It’s a good idea to be as varied as you can with your choice of activity. Try to alternate purely social meetings (such as a communal meal out in a restaurant) with more active team events (such as laser-tag, go-karting), so that the dynamic remains stimulating, and doesn’t become routine or stale.

Agreed Flexi-Time Periods

Flexible working time is perhaps one of the most effective introductions in modern working culture. Recent statistics show that 27 percent of U.S. employers now allow most or all of their staff to periodically change the start or quitting times within some range of hours; which attests to the positive effect of this practice on productivity.

But moreover, it can be a huge help for those who are susceptible to stress; and particularly, Emma Mamo from mental health charity Mind explains, for those who face a challenging daily commute:

"If someone is experiencing panic attacks triggered by their daily commute," she uses as an example, "even adjusting working hours by an hour or two either way could make all the difference if it means someone doesn’t have to travel on public transport at peak time."

Employee Assistance Schemes

Businesses need to have an employee assistance framework in place to help staff overcome stress and other personal issues for a number of reasons.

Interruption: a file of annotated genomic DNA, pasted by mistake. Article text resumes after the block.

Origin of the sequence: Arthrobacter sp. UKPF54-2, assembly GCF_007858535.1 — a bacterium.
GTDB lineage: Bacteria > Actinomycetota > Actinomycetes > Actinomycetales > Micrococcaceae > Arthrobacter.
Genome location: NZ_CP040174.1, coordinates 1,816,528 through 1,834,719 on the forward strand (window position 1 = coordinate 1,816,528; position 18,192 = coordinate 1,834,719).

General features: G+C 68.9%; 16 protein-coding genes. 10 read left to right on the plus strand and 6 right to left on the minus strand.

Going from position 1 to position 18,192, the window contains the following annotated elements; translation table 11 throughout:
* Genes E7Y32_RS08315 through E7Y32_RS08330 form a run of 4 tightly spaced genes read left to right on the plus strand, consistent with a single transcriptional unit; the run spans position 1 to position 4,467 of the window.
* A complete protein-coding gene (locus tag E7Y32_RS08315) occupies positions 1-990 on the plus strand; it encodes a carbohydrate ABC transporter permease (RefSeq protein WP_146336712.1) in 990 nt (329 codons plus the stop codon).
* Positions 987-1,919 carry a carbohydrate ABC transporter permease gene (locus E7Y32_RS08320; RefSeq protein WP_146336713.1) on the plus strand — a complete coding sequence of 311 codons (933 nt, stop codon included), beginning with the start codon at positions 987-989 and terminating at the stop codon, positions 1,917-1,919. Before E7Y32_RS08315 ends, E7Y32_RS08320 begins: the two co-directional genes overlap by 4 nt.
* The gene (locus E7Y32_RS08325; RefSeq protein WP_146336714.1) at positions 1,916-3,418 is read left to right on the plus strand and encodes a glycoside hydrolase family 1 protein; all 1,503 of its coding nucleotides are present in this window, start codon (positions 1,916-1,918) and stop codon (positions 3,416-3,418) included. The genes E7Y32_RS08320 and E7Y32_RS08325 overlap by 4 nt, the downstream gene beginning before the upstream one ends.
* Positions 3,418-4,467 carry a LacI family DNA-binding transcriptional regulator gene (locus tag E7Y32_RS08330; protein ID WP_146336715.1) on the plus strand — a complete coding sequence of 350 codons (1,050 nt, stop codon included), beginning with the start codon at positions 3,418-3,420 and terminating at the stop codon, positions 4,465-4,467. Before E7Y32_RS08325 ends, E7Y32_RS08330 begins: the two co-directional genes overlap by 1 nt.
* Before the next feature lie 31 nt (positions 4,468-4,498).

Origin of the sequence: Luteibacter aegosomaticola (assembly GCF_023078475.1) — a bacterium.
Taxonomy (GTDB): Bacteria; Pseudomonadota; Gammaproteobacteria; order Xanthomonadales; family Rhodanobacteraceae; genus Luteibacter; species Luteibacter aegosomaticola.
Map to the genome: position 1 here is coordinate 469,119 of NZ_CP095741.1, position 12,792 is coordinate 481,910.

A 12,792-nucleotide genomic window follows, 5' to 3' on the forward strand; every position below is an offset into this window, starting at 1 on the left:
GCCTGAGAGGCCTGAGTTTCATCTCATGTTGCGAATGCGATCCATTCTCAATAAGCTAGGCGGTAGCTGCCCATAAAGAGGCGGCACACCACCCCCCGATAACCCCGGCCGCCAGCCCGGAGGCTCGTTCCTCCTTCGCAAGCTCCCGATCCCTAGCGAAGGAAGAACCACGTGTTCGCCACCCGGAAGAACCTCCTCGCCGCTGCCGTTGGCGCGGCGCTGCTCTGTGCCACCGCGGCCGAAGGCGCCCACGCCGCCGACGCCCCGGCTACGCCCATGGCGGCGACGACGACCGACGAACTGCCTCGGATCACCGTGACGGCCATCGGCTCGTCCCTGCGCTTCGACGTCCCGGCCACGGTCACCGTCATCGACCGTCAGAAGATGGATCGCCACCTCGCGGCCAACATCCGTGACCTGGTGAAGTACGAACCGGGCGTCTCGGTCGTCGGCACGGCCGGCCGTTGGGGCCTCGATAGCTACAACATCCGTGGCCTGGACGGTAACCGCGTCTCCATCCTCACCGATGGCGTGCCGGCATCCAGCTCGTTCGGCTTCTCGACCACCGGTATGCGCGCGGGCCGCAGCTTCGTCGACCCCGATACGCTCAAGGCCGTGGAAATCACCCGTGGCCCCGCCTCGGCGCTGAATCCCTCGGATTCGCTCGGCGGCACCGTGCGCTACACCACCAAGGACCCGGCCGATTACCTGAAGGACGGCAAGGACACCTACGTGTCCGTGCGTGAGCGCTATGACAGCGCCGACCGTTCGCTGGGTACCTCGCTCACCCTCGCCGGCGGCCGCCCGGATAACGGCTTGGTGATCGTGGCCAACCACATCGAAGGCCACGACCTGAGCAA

Not only does it enable staff to come forward with confidence should the need arise, but it also reassures those who don’t need assistance yet that you, as an employer, are prioritizing staff wellbeing. And when staff feels comfortable that they can raise such issues, it reduces the likelihood that they will simply sit quietly on the problem and allow it to develop into an even larger situation necessitating time off work with stress.

Don’t panic: it doesn’t have to be a grand, costly internal framework. For smaller businesses, a scheme which is overseen by one person with assistance from management may suffice, providing it can refer the employee to the appropriate external counseling and support services where necessary.

Related Article: Health, Happiness and Office Design

Regular One-on-One Policy

It’s common for employees who are stressed to feel as though their progress doesn’t matter to management. Often this isn’t the case; managers will often have piles of tasks to on their to-do lists as well, and if the staff isn't complaining, appraisals may not seem as pressing.

Having frequent one-on-one meetings with employees is nonetheless crucial; even more so if one or more of your team has disclosed feelings of stress or an issue which may affect their health, mental or physical.

In such cases, drawing up a personal action plan, as well as helping to follow up on any support and treatment an employee has received externally, is a great way to ensure that you as an employer are holding up your end of the bargain. It provides a means for management to make helpful adjustments to an employee’s workload, and ultimately, once again lets them know their views are being listened to.

Image Credit: Fizkes / Getty Images
Dr. Wayne Osborne Member
Dr Wayne Osborne has been working in general practice since 2002. As a GP in the United Kingdom, his regular fields of practice tend to cover a wide range of areas, from paediatrics to elderly medicine. He regularly contributes to online medical and business journals and serves as head practitioner at, a digital healthcare service.